Dahlman Rose & Co. responds, cutting its Molycorp recommendation to Hold from Buy following Molycorp’s decision to sell bonds and stock according to the story Molycorp Slumps 12% After Dahlman Rose Downgrade On Fundraising. Worse, Molycorp shares slide to $9.84 at the close in New York, the lowest since the company’s July 2010 initial public offering (read more).
August 20, 2012, Rumor of Chinese Rare Earth Export Quota System Removal May Serve as a Warning as the China Daily reports that recommendations have been made to the Chinese government to scrap the export quota system (read more). Is this how the next shoe drops? The implied justification perhaps in the news story Rare-earth giant suffers profit drop? Reports indicate that Inner-Mongolia Baotou Steel Rare-Earth (Group) Hi-Tech Co, China’s largest rare-earth producer has announced that its net profit fell more than 20% in the first half of 2012 compared to the same period in 2011. Baotou Steel Rare-Earth, industry giant asks subsidiaries to cut or even suspend production to stabilize prices.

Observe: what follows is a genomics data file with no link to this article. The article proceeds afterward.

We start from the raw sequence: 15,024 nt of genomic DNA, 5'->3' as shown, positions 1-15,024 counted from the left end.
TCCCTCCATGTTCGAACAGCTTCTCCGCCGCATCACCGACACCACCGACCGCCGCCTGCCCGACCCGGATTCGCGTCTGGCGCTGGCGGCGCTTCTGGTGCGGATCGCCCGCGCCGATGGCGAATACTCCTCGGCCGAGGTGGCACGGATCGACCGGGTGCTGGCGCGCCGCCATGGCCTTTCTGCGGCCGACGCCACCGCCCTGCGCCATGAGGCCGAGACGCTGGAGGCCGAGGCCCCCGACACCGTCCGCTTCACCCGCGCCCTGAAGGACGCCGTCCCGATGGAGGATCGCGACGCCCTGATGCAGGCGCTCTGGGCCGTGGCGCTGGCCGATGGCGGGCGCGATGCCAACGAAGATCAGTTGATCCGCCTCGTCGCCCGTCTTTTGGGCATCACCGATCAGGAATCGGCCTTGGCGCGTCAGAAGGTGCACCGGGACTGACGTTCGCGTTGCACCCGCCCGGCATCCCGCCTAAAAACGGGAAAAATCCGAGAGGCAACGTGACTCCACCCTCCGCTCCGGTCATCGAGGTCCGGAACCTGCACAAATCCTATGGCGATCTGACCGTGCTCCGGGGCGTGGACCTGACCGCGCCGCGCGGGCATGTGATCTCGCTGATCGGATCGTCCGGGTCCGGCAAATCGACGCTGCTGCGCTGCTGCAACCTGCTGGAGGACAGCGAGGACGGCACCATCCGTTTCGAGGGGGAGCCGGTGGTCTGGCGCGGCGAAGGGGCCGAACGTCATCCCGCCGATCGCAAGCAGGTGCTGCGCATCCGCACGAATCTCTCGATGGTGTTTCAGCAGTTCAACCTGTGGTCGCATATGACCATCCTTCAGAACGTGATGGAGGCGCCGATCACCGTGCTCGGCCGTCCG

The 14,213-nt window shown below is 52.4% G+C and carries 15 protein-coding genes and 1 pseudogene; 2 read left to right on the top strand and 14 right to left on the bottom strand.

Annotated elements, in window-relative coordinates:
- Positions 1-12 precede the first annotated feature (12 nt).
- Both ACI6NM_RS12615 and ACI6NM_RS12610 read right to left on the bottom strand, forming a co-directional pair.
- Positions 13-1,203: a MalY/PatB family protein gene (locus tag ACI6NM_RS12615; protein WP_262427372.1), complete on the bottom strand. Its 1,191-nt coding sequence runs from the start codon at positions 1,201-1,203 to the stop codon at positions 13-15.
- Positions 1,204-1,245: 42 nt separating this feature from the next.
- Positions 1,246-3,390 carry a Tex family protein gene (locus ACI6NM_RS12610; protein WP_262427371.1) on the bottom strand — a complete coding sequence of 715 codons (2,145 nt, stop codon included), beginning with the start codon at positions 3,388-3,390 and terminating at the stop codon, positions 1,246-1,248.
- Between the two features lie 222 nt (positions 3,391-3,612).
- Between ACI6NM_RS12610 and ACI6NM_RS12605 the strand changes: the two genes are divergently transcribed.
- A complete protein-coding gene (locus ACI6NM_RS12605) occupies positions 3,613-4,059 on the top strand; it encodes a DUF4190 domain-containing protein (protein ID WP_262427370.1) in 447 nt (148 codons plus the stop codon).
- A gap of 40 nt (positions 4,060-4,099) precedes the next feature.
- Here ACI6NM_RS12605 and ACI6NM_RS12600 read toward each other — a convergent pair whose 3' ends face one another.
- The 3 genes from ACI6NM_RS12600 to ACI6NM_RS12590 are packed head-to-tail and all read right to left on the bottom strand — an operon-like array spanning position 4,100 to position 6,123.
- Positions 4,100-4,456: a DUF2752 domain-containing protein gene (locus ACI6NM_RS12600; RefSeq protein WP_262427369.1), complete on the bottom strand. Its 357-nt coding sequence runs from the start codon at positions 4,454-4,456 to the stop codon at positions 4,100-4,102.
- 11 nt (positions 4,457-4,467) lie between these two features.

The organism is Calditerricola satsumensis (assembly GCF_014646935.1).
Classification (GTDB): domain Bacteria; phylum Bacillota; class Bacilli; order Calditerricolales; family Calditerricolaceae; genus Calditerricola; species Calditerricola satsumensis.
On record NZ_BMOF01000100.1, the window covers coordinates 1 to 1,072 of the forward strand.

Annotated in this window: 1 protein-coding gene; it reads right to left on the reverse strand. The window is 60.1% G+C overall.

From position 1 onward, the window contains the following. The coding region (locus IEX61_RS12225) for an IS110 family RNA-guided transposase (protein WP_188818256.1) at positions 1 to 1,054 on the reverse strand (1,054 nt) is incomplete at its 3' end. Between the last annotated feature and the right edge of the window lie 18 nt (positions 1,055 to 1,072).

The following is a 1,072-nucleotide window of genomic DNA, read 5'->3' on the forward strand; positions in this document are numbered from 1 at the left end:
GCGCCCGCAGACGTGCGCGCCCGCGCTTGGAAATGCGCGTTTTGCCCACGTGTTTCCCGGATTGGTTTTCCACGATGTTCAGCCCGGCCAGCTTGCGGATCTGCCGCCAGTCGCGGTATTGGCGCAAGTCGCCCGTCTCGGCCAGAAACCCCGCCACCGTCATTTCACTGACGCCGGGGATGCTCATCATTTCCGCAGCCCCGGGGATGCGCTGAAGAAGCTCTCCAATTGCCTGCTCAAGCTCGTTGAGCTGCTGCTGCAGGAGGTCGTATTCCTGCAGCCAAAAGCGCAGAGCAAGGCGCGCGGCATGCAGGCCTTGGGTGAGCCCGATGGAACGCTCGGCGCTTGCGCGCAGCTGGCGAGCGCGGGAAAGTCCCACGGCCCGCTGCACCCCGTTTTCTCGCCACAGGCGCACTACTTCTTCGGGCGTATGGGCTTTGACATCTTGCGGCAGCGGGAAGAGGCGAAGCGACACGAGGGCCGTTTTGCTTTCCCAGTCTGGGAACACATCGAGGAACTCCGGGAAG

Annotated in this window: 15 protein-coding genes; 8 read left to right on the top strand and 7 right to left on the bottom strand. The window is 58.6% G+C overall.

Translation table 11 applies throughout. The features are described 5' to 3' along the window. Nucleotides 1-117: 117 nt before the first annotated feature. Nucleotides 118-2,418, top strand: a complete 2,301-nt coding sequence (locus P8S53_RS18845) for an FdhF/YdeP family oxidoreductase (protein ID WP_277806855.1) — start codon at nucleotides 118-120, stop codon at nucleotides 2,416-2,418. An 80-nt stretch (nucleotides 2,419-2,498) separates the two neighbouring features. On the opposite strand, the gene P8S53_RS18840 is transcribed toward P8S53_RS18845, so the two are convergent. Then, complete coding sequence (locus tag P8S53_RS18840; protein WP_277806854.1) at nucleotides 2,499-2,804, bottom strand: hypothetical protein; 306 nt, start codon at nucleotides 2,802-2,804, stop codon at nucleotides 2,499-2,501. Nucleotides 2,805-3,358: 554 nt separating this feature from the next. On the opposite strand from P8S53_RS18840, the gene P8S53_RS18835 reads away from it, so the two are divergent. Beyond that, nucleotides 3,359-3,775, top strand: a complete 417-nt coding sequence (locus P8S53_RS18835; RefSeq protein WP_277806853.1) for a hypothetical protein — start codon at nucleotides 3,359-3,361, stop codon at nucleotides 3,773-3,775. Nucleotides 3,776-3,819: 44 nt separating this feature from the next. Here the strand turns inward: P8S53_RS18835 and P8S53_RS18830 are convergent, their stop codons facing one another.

JP Morgan Chase cuts price target on Molycorp from $11.50 to $8.50 (JPMorgan Chase Cuts Price Target on Molycorp (MCP) — August 21, 2012), placing an “underweight” rating on the stock.
Today, August 22, 2012; our inboxes are full in response to the media story China Increases Rare Earth Export Allocations to 3-Year High. This means we anticipate a suggested market interpretation that perhaps the price flood gate has been opened. This was the catalyst for us to reiterate our position on self sustainability concerns in a piece previously writtent titled Rare Earth Elements and Made in the USA — A Presidential Debate.
“If you build it, he will come” – Field of Dreams